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I was wandering about darwin's theory which is controversial theory and there are no enough evidence to prove it right or falsify it, since I'm a biology student so i studied basic way of a hypothesis going to be a law ,the last thing to be a law is theory...am i right? Hmmm if yes then it's been about more than 130 years since darwin died and there is still no response to his theory?why this taking so long? Are we supporting Darwin because if we don't then we gonna recreate our basic embryology and evolution? If no then why we aren't making it a scientific law?

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closed as off-topic by Remi.b, AliceD, MattDMo, fileunderwater, WYSIWYG Jan 9 '17 at 6:09

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    $\begingroup$ Yes. Theory of relatility is controversial. It needs some more modifications to be completed, as well as Darwin's theory. $\endgroup$ – Tho H. Ho Jan 8 '17 at 18:32
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    $\begingroup$ I'm voting to close this question as off-topic because the definitions of terms such as hypothesis, evidence, theory, law, axiome belong to the field of philosophy of science. You should give it a try at Philosophy.SE. $\endgroup$ – Remi.b Jan 8 '17 at 18:56
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    $\begingroup$ Despite being a subject of philosophy, we already have a post that answer your question here. The post could as well be close as a duplicate. $\endgroup$ – Remi.b Jan 8 '17 at 18:56
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    $\begingroup$ Tho H. Ho is very obviously wrong! I would love to be able to down vote his comments! The theory of evolution (often called "modern evolutionary synthesis") is a theory. A theory is a a set of hypoteses extremely strongly supported by evidences. There is nothing controversial about the theory of evolution, just like there is nothing controversial about the theory of gravity. None of these theories will ever become laws because a law is just something different from a theory (not something better). $\endgroup$ – Remi.b Jan 8 '17 at 18:58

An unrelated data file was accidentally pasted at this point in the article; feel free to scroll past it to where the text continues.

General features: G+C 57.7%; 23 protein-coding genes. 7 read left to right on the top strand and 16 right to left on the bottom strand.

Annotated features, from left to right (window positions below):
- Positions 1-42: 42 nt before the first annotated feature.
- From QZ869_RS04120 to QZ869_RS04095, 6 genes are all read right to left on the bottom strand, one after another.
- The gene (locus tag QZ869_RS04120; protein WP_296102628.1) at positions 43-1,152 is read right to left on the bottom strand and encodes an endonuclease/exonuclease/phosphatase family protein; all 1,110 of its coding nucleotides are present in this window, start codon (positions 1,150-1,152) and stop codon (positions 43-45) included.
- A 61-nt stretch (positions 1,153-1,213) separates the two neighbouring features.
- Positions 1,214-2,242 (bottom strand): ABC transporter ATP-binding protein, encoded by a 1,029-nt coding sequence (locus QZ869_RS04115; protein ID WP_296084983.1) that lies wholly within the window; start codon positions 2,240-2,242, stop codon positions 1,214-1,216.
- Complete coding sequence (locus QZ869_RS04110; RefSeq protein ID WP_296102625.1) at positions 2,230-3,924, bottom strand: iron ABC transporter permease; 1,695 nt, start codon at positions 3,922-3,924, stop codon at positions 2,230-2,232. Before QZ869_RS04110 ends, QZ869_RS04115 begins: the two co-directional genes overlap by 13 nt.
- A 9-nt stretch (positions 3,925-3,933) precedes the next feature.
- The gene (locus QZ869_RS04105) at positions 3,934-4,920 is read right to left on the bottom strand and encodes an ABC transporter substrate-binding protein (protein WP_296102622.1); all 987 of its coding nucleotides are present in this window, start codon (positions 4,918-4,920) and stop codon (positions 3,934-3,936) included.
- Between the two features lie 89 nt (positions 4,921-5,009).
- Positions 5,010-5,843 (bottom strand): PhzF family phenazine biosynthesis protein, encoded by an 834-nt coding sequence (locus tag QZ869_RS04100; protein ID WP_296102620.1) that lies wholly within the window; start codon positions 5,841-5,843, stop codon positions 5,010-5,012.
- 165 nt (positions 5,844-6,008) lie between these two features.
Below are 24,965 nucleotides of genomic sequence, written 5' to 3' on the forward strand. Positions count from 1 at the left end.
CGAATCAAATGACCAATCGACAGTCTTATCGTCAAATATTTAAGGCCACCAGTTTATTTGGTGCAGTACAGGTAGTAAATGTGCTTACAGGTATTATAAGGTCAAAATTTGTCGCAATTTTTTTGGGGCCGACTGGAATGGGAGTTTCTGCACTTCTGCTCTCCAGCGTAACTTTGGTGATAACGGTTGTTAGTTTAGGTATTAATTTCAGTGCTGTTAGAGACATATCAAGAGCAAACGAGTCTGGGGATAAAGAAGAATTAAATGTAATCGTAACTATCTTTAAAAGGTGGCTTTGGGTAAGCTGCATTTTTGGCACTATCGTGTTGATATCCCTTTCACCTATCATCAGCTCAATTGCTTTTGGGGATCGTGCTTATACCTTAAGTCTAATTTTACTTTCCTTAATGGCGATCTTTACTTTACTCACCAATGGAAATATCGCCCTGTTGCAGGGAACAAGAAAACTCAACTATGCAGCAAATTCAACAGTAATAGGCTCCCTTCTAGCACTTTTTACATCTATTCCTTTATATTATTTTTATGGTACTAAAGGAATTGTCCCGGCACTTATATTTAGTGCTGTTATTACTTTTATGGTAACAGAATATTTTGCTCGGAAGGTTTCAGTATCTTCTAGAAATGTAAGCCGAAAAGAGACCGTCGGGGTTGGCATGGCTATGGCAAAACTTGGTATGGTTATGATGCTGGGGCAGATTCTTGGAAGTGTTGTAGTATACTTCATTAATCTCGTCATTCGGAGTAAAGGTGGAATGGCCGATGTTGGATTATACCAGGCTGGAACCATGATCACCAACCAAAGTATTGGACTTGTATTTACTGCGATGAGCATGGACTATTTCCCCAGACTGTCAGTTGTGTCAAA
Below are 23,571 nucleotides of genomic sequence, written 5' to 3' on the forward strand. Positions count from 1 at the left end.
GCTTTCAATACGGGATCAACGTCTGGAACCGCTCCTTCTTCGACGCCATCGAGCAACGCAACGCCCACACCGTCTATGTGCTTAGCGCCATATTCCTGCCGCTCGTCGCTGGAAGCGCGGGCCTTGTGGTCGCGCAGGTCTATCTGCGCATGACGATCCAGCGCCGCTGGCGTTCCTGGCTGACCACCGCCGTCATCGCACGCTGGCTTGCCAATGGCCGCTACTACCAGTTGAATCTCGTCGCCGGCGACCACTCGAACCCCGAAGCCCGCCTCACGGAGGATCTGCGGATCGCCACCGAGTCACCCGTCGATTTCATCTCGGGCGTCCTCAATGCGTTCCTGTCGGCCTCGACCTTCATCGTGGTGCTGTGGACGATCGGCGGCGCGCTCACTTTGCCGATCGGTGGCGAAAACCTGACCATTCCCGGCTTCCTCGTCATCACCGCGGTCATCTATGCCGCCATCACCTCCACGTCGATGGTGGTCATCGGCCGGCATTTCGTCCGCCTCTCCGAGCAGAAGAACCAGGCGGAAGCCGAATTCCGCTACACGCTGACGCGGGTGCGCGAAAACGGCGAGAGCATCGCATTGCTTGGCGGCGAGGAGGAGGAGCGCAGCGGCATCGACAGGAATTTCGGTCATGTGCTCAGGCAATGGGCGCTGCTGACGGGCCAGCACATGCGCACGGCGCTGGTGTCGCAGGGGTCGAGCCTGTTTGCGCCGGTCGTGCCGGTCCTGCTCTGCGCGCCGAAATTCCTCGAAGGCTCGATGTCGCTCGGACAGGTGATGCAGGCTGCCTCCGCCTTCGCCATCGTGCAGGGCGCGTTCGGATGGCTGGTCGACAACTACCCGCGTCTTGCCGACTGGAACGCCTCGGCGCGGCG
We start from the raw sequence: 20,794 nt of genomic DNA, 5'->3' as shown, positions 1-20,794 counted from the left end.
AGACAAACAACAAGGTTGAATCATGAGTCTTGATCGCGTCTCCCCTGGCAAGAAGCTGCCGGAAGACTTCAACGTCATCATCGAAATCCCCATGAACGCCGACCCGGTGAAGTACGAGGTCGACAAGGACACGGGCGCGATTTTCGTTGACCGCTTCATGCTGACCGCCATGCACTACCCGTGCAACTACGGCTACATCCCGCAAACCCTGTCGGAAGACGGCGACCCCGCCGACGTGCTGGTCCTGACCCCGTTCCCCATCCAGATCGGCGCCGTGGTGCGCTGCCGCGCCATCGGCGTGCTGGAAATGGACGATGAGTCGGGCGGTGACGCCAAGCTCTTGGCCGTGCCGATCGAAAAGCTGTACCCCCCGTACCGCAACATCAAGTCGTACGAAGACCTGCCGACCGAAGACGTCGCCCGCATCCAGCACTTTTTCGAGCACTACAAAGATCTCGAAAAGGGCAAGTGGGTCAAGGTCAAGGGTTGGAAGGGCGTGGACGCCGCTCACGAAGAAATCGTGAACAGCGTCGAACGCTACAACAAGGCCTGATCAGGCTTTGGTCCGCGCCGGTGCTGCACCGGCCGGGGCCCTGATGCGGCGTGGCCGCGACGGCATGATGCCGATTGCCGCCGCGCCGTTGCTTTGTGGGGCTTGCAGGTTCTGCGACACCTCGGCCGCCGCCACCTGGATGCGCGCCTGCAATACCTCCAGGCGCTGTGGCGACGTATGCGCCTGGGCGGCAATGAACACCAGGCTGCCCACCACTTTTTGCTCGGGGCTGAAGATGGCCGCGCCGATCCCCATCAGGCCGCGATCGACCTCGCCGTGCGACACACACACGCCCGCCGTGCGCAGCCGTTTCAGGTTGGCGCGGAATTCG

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    $\begingroup$ @ThoH.Ho I hope you did not take it with too much offense. If you just google hypothesis, evidence, theory, law you'll get many websites that make short intro to the semantic of these terms. These definitions are a matter of philosophy of science (a very interesting field of philosophy IMO). $\endgroup$ – Remi.b Jan 8 '17 at 22:43
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Scientific Laws differ from Scientific Theories in that Laws do not posit a mechanism or explanation of phenomena. Scientific Laws are merely distillations of the results of repeated observation. As such, a law is limited in applicability to circumstances resembling those already observed, and may be found false when extrapolated.

Examples are like Ohm's law only applies to linear networks, Newton's law of universal gravitation only applies in weak gravitational fields, the early laws of aerodynamics such as Bernoulli's principle do not apply in case of compressible flow such as occurs in transonic and supersonic flight, Hooke's law only applies to strain below the elastic limit, etc. These laws remain useful, but only under the conditions where they apply. Such laws do not explain how and why they work.

https://en.wikipedia.org/wiki/Scientific_law

Darwin's Theory of Evolution in contrast contains both observation, and a proposes an explanation of the phenomena of species formation.

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